For example, YouthBuild serves low-income, out-of-school, unemployed young adults between the ages of 18 and 24, while a newer program, called Power Up Academy, emphasizes high-performance construction, energy retrofits, and renewable energy. Last year about 350 people took part in those programs, which range from weatherization and HVAC to renewable energy and building science principles. Some coursework is offered free of charge.

The focus on workforce development is not exclusive to the Long Island nonprofit, Bowles says. “The builders involved in the ZERH program are passionate leaders who believe that this is the right way to build homes, and they don’t want their life’s work to pass when they are retired.”

Tim O’Brien Homes, a high-performance home builder in Wisconsin, was recognized in DOE’s 2022 Housing Innovation Awards with a special award for Workforce Development. The builder partners with area high schools in Milwaukee and Madison to develop their trade programs, and students gain hands-on experience by building a home alongside experienced builders and tradespeople.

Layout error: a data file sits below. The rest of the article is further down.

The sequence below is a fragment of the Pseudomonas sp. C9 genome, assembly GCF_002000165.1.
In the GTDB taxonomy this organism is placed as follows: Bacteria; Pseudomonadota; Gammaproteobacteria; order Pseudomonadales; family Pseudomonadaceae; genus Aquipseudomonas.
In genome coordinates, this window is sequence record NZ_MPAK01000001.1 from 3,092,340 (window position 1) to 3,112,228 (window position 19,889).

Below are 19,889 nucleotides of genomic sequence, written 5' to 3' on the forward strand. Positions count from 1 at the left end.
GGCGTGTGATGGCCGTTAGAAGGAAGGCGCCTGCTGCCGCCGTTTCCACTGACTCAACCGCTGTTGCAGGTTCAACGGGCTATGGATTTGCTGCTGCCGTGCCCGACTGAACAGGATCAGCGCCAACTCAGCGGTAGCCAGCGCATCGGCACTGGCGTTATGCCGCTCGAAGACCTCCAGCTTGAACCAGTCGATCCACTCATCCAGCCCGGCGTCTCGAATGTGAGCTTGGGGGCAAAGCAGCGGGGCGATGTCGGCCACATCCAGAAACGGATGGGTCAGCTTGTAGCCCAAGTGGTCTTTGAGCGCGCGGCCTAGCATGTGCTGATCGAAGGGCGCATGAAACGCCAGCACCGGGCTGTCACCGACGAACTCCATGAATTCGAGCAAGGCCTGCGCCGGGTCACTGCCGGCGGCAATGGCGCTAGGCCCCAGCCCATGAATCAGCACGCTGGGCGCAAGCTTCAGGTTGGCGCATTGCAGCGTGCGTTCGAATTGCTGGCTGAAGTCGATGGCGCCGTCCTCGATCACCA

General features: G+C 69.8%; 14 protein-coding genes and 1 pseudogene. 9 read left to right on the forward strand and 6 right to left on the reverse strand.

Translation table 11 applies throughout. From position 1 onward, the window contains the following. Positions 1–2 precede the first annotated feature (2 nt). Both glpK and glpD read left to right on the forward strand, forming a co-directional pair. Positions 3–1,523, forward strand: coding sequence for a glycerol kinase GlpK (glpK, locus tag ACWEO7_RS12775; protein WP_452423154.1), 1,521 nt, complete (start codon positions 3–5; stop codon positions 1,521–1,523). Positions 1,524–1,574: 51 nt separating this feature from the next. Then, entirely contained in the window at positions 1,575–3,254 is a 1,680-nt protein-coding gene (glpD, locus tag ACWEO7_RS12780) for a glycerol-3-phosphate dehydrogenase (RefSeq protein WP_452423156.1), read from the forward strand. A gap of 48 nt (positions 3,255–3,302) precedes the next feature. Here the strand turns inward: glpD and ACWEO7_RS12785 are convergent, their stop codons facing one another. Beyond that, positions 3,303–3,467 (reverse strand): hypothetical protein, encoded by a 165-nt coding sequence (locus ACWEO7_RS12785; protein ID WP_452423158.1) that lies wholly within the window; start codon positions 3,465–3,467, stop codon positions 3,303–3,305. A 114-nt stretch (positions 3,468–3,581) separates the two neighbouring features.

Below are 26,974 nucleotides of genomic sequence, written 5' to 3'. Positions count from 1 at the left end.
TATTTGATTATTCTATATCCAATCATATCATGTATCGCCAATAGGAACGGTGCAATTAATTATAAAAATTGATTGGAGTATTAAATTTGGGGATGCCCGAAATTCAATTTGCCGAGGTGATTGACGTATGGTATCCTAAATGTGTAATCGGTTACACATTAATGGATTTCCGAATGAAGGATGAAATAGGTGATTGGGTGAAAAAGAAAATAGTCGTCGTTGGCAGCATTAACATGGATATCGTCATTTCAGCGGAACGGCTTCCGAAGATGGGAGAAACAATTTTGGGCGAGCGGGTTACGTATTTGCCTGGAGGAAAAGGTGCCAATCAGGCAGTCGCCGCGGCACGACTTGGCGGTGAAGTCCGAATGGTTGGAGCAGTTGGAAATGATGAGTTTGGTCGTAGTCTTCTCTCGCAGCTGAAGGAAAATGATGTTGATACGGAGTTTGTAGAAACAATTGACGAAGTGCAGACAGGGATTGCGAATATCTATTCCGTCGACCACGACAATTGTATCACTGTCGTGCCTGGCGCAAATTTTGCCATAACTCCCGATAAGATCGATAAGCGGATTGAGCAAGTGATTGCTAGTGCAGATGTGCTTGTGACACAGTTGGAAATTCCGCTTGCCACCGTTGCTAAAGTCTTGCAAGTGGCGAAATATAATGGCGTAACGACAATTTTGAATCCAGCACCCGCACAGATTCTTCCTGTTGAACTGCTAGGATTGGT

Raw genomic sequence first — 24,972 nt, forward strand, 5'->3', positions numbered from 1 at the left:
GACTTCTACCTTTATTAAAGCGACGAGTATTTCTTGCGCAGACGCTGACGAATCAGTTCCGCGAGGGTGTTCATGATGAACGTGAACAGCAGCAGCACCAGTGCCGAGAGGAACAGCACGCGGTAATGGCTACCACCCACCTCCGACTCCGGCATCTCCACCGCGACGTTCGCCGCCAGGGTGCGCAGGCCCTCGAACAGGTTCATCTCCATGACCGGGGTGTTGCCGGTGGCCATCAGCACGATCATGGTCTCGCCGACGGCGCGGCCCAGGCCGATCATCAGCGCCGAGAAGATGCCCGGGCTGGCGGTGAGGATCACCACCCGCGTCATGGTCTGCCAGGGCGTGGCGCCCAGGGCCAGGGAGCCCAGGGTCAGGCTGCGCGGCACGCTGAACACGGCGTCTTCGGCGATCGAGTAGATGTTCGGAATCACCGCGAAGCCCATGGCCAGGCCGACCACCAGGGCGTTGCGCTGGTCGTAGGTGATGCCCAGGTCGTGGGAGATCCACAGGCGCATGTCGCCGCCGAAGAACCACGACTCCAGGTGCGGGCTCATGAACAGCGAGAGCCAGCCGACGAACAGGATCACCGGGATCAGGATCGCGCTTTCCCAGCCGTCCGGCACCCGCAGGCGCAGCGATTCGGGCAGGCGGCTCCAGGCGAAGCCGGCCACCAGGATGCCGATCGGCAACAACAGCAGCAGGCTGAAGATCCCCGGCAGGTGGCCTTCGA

In 2023, Habitat for Humanity North Central Connecticut earned a special “Class is in Session” Award for their exceptional workforce development and educational outreach. The nonprofit used a 1,397-square-foot home project to educate builders, the public, the home’s owners, and the nonprofit’s staff and volunteers.